CS: Yeah….I’m sorry, just a minute…
CS: Oh yes, we are popular in Japan, also because Goblin were very famous in Japan. And it’s strange because with this music I have fans everywhere. In many countries there are fans of this kind of music, so I went in the States, in Korea, Japan, and all over Europe, so wherever we go we have people there.
CS: You know why - because horror movies are still number one everywhere.
CS: Oh, I started with all the 70s progressive bands like Genesis, King Crimson…
CS: Yes, Pink Floyd, Deep Purple, Gentle Giant, Jethro Tull. And when we started as Goblin, before we recorded the soundtrack to ‘Deep Red’, we lived in London for one year in the 70s, in 1974, so we recorded some demos here, we had an American singer, and we made some concerts.
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(Claudio Simonetti on his reasons for forming Daemonia)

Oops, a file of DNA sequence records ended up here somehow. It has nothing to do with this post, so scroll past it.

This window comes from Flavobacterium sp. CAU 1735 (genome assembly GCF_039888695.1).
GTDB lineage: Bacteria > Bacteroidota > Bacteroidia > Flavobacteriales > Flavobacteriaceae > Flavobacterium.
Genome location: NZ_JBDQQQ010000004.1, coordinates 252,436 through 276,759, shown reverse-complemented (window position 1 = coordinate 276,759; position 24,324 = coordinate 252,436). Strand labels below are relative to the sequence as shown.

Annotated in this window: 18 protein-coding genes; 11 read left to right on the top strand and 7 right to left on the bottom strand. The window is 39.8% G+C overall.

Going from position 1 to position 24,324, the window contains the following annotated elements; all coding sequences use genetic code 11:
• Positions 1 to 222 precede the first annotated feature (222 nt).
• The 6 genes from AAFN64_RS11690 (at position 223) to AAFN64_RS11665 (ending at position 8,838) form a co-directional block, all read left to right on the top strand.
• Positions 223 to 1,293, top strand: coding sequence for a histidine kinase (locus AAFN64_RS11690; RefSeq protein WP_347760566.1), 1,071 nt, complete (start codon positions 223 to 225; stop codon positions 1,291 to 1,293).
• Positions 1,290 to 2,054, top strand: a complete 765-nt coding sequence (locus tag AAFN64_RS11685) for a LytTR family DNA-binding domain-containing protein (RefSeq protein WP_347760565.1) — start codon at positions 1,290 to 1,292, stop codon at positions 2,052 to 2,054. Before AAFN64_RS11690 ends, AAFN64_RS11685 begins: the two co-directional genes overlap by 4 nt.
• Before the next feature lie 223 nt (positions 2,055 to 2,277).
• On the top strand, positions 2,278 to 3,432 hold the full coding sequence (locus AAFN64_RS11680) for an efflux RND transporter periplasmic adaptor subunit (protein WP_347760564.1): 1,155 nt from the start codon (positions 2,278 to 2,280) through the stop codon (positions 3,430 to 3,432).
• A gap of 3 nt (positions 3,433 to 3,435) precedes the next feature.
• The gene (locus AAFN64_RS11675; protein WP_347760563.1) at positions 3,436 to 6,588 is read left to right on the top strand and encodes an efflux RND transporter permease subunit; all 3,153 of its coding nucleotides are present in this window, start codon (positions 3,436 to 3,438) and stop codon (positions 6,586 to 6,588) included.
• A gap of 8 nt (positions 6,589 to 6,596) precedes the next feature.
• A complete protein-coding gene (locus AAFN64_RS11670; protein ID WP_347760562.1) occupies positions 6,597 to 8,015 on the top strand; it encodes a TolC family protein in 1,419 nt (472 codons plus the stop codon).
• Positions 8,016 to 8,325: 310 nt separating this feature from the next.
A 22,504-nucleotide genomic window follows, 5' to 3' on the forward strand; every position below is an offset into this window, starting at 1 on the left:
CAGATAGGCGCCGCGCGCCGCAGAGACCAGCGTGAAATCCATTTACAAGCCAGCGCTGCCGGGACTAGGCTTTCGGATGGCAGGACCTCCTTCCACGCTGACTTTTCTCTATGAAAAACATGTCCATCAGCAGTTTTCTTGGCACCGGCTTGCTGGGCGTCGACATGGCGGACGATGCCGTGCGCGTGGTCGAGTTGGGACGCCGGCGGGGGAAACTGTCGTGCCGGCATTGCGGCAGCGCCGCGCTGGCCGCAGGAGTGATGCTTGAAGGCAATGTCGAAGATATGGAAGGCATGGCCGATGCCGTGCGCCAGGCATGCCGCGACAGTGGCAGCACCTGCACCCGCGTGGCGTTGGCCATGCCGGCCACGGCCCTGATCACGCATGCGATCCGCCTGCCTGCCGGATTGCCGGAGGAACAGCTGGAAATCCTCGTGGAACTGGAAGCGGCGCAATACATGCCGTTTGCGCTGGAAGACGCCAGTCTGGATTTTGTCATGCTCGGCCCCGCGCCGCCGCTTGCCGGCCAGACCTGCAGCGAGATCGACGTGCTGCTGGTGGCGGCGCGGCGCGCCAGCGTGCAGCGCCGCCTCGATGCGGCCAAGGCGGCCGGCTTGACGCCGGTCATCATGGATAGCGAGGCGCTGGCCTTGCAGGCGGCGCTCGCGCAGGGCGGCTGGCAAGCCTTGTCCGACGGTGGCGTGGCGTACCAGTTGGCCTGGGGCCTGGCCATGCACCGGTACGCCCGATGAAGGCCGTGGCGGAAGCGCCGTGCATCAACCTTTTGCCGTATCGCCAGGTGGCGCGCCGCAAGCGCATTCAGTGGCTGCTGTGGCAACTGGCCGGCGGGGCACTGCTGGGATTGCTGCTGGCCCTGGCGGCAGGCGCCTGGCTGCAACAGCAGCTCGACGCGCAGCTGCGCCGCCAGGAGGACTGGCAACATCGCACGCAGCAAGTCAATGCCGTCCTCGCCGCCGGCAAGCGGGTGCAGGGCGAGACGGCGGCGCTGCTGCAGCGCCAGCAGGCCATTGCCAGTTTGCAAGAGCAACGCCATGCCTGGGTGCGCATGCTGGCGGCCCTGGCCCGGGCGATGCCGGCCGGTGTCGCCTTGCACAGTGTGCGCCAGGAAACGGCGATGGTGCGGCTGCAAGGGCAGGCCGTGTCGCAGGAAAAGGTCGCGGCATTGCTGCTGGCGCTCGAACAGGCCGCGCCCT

"...this band I formed in 1999 because after many years, my feeling is to be back again on the road and play with a new band with the same style that I used to have when I played with Goblin."
MD: So Goblin was never just an instrumental band, you had a vocalist…
CS: Yeah, yeah, we had a singer. We recorded one record, but not with the name Goblin, with the name Cherry Five. Cherry Five is the real first album of Goblin, with a singer.
MD: I’ll have to check that out! I understand you were born, and grew up, in Brazil?
CS: Yeah, São Paulo, Brazil, yes.
MD: Were you inspired by any Brazilian music, like any South American music?